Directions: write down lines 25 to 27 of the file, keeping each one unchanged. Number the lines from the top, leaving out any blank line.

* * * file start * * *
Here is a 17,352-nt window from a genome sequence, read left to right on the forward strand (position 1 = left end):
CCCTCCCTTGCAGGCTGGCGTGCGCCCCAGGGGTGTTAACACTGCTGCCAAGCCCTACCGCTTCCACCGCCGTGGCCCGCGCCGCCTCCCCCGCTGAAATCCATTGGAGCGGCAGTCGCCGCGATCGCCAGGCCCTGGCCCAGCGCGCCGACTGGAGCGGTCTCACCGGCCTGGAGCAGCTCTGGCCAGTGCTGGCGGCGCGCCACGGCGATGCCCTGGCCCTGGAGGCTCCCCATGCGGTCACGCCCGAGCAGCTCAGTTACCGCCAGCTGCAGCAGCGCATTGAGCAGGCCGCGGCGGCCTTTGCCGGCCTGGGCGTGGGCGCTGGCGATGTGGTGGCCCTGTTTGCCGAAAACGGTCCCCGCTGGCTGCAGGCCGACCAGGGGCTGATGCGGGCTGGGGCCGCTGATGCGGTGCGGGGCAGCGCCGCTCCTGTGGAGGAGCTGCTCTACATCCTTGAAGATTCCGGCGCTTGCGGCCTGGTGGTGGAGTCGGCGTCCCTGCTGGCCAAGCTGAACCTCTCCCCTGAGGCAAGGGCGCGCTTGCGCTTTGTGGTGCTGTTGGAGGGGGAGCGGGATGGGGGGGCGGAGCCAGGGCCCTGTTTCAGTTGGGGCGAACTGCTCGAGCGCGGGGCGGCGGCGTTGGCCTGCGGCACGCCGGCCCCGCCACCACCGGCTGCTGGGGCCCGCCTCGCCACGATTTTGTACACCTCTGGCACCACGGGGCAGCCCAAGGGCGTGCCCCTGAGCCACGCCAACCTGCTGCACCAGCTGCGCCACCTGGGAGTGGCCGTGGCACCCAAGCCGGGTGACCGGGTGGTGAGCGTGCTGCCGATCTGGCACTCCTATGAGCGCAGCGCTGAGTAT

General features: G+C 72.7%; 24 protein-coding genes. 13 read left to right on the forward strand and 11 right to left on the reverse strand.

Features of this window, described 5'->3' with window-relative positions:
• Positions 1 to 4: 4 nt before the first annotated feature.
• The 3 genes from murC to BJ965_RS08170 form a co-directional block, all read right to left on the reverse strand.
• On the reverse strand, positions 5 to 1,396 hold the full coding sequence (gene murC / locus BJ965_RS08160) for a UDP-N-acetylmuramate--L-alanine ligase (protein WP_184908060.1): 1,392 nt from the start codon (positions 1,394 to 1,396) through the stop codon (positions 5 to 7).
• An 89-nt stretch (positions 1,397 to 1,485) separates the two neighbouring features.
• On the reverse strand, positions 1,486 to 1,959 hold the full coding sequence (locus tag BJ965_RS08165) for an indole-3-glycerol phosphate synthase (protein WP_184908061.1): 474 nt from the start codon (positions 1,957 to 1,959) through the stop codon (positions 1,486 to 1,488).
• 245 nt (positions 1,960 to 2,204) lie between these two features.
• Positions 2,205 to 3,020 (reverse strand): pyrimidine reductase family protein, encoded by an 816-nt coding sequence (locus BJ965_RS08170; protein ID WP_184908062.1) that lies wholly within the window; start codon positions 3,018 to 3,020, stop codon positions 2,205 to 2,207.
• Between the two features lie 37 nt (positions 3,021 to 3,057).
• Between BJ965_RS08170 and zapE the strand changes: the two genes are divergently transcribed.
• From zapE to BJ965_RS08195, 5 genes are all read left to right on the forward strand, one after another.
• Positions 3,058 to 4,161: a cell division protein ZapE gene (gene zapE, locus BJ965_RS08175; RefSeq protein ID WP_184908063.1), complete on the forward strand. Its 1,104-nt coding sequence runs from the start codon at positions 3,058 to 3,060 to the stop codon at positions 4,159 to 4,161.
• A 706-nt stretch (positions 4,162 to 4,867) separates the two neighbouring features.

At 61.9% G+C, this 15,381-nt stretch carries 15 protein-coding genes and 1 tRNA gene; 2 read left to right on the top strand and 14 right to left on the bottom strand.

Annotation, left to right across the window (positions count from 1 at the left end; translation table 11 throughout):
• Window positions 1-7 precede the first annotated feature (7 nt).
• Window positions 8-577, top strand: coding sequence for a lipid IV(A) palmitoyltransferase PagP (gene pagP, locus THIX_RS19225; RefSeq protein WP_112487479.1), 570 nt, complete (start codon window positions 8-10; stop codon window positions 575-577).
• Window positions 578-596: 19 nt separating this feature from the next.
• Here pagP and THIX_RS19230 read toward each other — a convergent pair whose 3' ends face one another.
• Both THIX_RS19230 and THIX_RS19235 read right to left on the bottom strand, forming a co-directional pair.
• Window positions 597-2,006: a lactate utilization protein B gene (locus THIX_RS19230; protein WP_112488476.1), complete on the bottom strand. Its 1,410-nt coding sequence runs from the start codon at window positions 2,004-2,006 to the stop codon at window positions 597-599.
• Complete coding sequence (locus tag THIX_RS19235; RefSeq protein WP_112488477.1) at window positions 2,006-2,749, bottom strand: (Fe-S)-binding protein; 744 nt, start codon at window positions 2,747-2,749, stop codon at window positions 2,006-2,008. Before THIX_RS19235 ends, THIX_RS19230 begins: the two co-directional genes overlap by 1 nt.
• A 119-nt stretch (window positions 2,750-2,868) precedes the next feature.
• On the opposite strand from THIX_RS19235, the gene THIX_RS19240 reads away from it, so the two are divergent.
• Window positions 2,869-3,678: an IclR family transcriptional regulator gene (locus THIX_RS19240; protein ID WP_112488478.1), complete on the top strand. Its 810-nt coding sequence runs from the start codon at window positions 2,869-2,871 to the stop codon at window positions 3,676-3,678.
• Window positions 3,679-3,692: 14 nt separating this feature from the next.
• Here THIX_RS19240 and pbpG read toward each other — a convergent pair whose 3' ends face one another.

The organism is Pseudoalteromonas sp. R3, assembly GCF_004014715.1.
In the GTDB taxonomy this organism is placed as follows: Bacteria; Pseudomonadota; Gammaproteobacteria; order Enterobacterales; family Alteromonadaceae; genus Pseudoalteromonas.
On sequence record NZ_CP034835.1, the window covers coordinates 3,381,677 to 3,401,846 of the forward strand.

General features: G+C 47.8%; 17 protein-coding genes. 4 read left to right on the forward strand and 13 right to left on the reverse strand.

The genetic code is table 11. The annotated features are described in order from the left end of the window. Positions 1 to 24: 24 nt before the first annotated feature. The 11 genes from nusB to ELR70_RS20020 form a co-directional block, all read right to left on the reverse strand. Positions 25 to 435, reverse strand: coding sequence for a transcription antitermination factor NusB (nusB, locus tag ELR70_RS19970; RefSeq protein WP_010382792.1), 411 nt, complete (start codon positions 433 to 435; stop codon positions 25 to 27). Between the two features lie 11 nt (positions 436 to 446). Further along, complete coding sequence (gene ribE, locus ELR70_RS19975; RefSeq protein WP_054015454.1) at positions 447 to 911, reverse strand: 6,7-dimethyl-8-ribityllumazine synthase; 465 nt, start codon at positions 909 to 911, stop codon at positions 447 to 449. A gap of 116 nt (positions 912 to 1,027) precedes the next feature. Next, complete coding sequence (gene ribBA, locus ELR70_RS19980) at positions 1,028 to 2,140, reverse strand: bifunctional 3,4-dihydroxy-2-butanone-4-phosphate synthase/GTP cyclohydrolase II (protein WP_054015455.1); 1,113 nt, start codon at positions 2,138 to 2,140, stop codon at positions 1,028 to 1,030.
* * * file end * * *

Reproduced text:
• Complete coding sequence (locus tag THIX_RS19235; RefSeq protein WP_112488477.1) at window positions 2,006-2,749, bottom strand: (Fe-S)-binding protein; 744 nt, start codon at window positions 2,747-2,749, stop codon at window positions 2,006-2,008. Before THIX_RS19235 ends, THIX_RS19230 begins: the two co-directional genes overlap by 1 nt.
• A 119-nt stretch (window positions 2,750-2,868) precedes the next feature.
• On the opposite strand from THIX_RS19235, the gene THIX_RS19240 reads away from it, so the two are divergent.